Chemical Engineering

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Chemical Engineering
Statler College of Engineering and Mineral Resources
West Virginia University
395 Evansdale Drive, PO Box 6102
Morgantown, WV 26506-6102
P: 304.293.2111
F: 304.293.4139


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Seminar 04/05/2013 - Designing Reaction Pathways to Novel Chemicals and Materials Using Kinetic Modeling


Department of Chemical Engineering
West Virginia University


Seminar

Designing Reaction Pathways to Novel Chemicals and Materials Using Kinetic Modeling


presented by

Linda Broadbelt

Department of Chemical and Biological Engineering
Northwestern University
Evanston, IL

ABSTRACT


Reaction pathway analysis is a powerful tool to design routes to chemicals and materials that are novel and lead to materials with unique and tailored properties. We have developed methods for the assembly of kinetic models of substantive detail to be built that enable the atomic scale to be linked with the process scale. We have applied our methodology to a wide range of different problems, including production of silicon nanoparticles, biochemical transformations, polymerization and depolymerization, and tropospheric ozone formation. While the chemistries we have studied are seemingly very disparate, applying a common methodology to study them reveals that there are many features of complex reaction networks that are ubiquitous.

The first portion of the talk will focus on our mechanistic understanding of the competing reactions in fast pyrolysis of cellulose and other glucose-based carbohydrates through a unified microkinetic model. The model incorporates the reactions of the cellulose chain and the glucose intermediate to form a variety of bio-oil components, which are confirmed by either experiments or theoretical calculations reported in the literature. The model yields of all the major primary fast pyrolysis products, levoglucosan, formic acid, glycolaldehyde, 5-hydroxymethyl furfural, furfural and char, match well with the experimental data over the temperature range of 400 - 550 degrees C. The model, utilizing the same set of rate coefficients, was able to predict the dominant products of fast pyrolysis of maltohexaose, cellobiose and glucose in good agreement with experimental data.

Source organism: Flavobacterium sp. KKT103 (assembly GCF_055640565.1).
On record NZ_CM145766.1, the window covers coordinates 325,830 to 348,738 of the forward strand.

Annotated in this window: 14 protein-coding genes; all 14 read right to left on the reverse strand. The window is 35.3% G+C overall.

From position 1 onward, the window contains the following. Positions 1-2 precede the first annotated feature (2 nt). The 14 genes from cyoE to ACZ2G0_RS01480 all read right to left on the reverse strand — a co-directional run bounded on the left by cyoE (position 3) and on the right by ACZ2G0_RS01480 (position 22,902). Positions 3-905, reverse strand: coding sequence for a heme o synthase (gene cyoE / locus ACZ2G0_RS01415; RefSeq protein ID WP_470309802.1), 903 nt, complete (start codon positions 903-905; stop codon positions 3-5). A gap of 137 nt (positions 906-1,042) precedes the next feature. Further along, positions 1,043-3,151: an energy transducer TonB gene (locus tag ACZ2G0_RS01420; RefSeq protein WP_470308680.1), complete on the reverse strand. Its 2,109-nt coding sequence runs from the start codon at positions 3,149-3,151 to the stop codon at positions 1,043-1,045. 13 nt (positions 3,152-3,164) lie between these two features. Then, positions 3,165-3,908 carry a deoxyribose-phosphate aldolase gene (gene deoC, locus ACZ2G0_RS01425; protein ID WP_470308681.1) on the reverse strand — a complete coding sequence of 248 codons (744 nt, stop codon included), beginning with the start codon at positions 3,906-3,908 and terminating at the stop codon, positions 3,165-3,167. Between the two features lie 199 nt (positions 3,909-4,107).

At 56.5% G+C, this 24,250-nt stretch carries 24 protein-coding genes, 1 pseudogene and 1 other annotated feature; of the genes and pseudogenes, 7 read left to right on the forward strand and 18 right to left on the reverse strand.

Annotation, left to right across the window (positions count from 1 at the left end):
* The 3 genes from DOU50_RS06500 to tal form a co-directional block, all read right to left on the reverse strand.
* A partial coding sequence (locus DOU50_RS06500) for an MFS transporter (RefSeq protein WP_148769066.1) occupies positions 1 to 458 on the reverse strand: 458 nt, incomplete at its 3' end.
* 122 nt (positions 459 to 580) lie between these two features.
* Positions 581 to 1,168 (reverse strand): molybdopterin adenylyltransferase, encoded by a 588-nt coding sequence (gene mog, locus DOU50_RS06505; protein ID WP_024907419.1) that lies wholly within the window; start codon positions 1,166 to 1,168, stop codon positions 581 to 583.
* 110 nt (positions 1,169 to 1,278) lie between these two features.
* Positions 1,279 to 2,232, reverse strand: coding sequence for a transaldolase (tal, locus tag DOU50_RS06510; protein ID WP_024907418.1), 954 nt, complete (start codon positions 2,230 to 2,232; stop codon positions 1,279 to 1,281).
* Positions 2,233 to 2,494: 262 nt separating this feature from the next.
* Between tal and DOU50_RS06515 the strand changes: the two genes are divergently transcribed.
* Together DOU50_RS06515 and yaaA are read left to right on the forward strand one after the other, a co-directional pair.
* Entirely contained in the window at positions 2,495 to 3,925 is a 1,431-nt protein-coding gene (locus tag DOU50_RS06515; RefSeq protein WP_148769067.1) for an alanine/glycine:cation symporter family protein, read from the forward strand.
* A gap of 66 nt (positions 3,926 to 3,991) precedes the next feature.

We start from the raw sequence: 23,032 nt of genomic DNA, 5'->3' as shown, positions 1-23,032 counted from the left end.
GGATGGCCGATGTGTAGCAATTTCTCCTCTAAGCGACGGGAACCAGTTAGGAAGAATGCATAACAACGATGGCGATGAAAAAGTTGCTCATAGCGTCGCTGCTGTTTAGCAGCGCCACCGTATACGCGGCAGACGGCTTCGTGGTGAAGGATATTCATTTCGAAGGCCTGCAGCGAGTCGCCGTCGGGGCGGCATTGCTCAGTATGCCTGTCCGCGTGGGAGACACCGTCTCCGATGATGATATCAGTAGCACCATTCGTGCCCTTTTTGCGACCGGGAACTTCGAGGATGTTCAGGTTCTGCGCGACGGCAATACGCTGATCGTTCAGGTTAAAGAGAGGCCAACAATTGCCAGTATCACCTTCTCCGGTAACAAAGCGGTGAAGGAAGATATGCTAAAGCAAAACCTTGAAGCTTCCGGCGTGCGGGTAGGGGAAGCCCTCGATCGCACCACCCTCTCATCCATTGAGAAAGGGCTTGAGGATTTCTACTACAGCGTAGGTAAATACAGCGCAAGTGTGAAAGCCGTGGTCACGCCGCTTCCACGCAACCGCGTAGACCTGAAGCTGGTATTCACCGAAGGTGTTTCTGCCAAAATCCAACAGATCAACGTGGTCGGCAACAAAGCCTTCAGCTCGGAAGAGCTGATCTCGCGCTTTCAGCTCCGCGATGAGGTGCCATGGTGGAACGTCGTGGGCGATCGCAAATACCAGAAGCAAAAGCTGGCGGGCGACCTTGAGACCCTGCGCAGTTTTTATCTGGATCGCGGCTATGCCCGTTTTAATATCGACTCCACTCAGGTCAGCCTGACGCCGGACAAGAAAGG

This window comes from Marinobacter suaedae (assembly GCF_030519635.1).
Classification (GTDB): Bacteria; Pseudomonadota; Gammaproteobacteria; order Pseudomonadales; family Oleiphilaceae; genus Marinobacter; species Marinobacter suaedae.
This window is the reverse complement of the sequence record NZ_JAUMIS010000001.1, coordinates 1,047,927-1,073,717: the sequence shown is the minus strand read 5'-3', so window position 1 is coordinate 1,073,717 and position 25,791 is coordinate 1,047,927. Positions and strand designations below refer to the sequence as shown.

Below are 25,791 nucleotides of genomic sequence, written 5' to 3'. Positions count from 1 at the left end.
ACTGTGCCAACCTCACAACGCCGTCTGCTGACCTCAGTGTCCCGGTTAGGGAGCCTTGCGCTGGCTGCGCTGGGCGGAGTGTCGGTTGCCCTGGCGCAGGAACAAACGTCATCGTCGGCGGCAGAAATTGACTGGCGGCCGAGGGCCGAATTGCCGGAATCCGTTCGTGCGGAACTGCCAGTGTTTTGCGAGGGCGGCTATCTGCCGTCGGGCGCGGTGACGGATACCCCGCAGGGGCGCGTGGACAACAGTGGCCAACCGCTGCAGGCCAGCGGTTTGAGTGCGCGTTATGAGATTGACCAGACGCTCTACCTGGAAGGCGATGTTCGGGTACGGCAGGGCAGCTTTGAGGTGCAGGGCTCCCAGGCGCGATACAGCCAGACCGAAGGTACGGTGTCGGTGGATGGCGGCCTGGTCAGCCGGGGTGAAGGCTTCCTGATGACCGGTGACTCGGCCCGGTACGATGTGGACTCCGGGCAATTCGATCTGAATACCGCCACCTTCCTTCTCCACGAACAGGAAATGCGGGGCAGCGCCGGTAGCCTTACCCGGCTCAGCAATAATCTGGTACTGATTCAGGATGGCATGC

The second portion of the talk will focus on designing novel pathways for the sustainable microbial production of high-value organic compounds as an attractive alternative to organic syntheses that utilize petrochemical feedstocks. For example, the high cost of and the numerous applications for 3-hydroxypropanoate (3HP) make it a valuable target for biosynthesis. We applied the Biochemical Network Integrated Computational Explorer (BNICE) framework for the automated construction and evaluation of metabolic pathways to explore novel biosynthetic routes for the production of 3HP from pyruvate. Among the pathways to 3HP generated by the BNICE framework were numerous promising novel pathways.

Finally, the last part of the presentation will focus on the synthesis of gradient copolymers. Kinetic Monte Carlo (KMC) models, which track molecules instead of concentration, were developed in order to track the explicit sequence distribution for each copolymer chain. Nitroxide-mediated controlled radical polymerization (NM-CRP) was used in synthesizing S/AS and MMA/S gradient copolymers because of its pseudo-living property. The effects of different synthesis factors on the formation of the compositional gradient along copolymer chains will be described, and the ability to tailor the monomer-by-monomer sequence will be demonstrated.




Friday, April 5, 2013 9:30am
Room 801, Engineering Sciences Building
Refreshments served at 9:15am


Questions or Directions call: 304-293-9344.

04/05/2013